The Angelus


The high altar, Sunday, September 17, 2017.

The high altar, Sunday, September 17, 2017.



Father Jim Pace was celebrant and preacher for the Solemn Mass last Sunday.

In 1789, the Protestant Episcopal Church in the United States of America adopted its first Prayer Book. The statement of "Ratification" and the "Preface" of that first Prayer Book are still reprinted at the beginning of all of our American books. If you don't know the Preface, I think you will like reading it. It's helped to shape the thinking of our American church since its organization after the American Revolution. Here's one of its most important paragraphs:

It seems unnecessary to enumerate all the different alterations and amendments. They will appear, and it is to be hoped, the reasons of them also, upon a comparison of this with the Book of Common Prayer of the Church of England. In which it will also appear that this Church is far from intending to depart from the Church of England in any essential point of doctrine, discipline, or worship; or further than local circumstances require. (The Book of Common Prayer [1979], 11.)

One important alteration between the English 1662 book and the first American book was the omission in the calendar of what we commonly call "lesser feasts." No lesser feasts would appear in the calendar of an American Prayer Book until 1979. No lesser feasts were even authorized for commemoration until 1964. The now familiar companion to the Prayer Book, Lesser Feasts and Fasts, was first authorized for "optional use" in 1979.

Dr. David Hurd at the chancel organ console.

In the wake of the Oxford Movement, congregations like Saint Mary's expanded their parish calendars to reflect the wider Western Christian tradition. There was no feast of the "Conception of the Blessed Virgin Mary" in the American Prayer Book when Saint Mary's doors opened in its first church home on West Forty-fifth Street on December 8, 1870. But it was in the English book. It still is-although it's never made it into the American Book (another story for another day). That said, since 1979 the General Convention has continued to add to the authorized commemorations of our church. One practical matter is that no published Episcopal Church calendar reflects the actual practice of any individual congregation.

For years I have used the calendar of Saint Gregory's Abbey, Three Rivers, Michigan. Saint Gregory's is an Episcopal Benedictine community. But it's not a parish calendar; it's a calendar that reflects the Benedictine monastic tradition. When our Flower Guild mounted a fair to recruit new members and support on the Third Sunday of Advent 2016 (when flowers are used and rose vestments are worn), their display of photographs of their work inspired me to think that it is time for us to publish our calendar in a format that will be useful to members and friends of this parish.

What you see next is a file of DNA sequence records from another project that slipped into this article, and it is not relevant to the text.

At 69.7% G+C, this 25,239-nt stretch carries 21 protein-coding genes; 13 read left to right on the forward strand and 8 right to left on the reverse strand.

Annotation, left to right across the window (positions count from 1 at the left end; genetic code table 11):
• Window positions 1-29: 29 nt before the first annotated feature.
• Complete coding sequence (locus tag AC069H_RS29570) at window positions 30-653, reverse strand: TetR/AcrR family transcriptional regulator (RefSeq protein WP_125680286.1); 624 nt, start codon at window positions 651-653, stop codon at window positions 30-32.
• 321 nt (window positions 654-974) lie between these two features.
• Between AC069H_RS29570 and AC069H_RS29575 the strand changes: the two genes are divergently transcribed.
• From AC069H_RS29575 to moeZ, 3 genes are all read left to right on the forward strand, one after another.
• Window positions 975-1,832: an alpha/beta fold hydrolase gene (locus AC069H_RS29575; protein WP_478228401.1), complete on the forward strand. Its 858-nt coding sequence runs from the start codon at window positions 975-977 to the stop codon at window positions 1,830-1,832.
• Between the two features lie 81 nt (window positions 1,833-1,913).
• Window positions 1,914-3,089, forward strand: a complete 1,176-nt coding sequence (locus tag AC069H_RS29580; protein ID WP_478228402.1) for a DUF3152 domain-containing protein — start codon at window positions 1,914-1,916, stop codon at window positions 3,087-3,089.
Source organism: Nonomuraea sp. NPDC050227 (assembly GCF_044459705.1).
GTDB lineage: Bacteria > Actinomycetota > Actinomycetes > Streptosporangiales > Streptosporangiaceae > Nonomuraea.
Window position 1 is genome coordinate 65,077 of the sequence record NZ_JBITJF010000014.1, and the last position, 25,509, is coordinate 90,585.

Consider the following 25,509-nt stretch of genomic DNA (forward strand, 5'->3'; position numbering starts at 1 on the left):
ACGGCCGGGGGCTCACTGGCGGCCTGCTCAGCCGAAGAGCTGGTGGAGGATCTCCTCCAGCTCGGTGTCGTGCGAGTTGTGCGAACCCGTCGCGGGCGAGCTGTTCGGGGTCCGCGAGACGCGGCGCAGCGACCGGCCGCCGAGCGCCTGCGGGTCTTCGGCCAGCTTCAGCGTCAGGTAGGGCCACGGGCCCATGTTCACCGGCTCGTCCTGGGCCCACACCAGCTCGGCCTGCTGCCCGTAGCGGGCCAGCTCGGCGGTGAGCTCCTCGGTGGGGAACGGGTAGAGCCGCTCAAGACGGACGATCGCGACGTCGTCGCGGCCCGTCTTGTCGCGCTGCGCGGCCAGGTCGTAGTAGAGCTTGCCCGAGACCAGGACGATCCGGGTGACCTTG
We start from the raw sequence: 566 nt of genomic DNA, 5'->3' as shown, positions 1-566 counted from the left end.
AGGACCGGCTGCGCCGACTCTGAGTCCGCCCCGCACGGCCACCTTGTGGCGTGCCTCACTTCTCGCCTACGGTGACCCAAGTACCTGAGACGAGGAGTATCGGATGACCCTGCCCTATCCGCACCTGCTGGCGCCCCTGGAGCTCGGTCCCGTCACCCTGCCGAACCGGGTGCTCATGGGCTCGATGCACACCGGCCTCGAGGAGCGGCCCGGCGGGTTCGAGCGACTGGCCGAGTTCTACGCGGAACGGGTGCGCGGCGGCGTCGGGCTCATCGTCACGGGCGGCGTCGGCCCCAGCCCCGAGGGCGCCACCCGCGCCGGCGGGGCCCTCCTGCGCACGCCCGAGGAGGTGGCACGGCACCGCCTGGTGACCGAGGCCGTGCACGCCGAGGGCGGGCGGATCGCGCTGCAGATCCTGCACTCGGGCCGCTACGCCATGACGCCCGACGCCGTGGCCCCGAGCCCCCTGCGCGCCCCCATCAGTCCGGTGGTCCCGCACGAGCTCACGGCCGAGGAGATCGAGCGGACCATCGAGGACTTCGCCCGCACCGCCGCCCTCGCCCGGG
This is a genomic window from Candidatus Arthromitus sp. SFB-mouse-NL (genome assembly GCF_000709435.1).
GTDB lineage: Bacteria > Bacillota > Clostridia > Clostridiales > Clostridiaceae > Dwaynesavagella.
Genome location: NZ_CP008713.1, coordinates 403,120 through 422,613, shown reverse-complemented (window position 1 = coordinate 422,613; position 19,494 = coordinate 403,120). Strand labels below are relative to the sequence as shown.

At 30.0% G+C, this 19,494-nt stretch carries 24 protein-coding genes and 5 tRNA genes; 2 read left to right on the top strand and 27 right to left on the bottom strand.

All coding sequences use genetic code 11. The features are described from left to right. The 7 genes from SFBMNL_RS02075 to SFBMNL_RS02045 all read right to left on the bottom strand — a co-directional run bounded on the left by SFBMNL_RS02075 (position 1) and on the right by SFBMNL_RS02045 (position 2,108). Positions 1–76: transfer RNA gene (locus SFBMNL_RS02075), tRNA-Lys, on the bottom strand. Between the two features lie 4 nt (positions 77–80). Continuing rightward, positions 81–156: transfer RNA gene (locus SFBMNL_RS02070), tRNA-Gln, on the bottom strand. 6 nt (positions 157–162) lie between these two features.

Jeremy Hirsch was cantor.

Right now, there's a lot of proofreading of the calendar being done. The final selection of pictures is close. The calendar needs to go to the printer in a few weeks so that we will have it in hand, ready to mail and distribute, by the beginning of December. As the person responsible for clergy schedules and the monthly parish calendar on our webpage, I look forward very much to having this calendar on my desk and in the sacristy. -Stephen Gerth


YOUR PRAYERS ARE ASKED FOR Barbara, Michael, Dick, William, Karl, David, Sandy, Pearl, Donald, Patricia, Dorothea, Olutoyin, Eugenia, Peggy, Kathy, Mike, May, Heidi, Takeem, Barbara, Jean, Dennis, and George; for Horace, Mitties, Scott, Anne, David, Ross, Gaylord, Harry, Louis, Edgar, and Vern, priests; for all victims of poverty, famine, violence, and disaster, especially the people of the Caribbean, Mexico, Florida, Texas, and Louisiana; and for the members of our Armed Forces on active duty, especially Mark . . . GRANT THEM PEACE . . . September 24: 1902 Mary Van Dyne; 1906 Henry Owens; 1960 Fabian W. Mayers.

THE ORDINARY FRIDAYS OF THE YEAR are observed by special acts of discipline and self-denial in commemoration of the crucifixion of the Lord.

MaryJane Boland and Brendon Hunter were servers.